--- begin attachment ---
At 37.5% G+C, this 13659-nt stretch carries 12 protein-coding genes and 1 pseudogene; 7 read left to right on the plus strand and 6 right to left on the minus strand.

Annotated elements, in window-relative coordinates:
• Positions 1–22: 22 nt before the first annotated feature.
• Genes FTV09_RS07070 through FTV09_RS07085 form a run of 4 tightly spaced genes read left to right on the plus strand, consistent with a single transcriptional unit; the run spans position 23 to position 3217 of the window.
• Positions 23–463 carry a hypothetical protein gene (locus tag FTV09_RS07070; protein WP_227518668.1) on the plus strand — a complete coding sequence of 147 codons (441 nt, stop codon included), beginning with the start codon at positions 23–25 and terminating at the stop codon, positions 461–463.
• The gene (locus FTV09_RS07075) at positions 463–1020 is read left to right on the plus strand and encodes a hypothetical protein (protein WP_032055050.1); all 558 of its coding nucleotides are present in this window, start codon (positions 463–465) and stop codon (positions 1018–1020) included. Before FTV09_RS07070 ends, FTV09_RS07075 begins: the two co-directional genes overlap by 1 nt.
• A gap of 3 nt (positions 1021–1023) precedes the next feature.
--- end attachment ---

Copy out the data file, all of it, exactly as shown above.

At 37.5% G+C, this 13659-nt stretch carries 12 protein-coding genes and 1 pseudogene; 7 read left to right on the plus strand and 6 right to left on the minus strand.

Annotated elements, in window-relative coordinates:
• Positions 1–22: 22 nt before the first annotated feature.
• Genes FTV09_RS07070 through FTV09_RS07085 form a run of 4 tightly spaced genes read left to right on the plus strand, consistent with a single transcriptional unit; the run spans position 23 to position 3217 of the window.
• Positions 23–463 carry a hypothetical protein gene (locus tag FTV09_RS07070; protein WP_227518668.1) on the plus strand — a complete coding sequence of 147 codons (441 nt, stop codon included), beginning with the start codon at positions 23–25 and terminating at the stop codon, positions 461–463.
• The gene (locus FTV09_RS07075) at positions 463–1020 is read left to right on the plus strand and encodes a hypothetical protein (protein WP_032055050.1); all 558 of its coding nucleotides are present in this window, start codon (positions 463–465) and stop codon (positions 1018–1020) included. Before FTV09_RS07070 ends, FTV09_RS07075 begins: the two co-directional genes overlap by 1 nt.
• A gap of 3 nt (positions 1021–1023) precedes the next feature.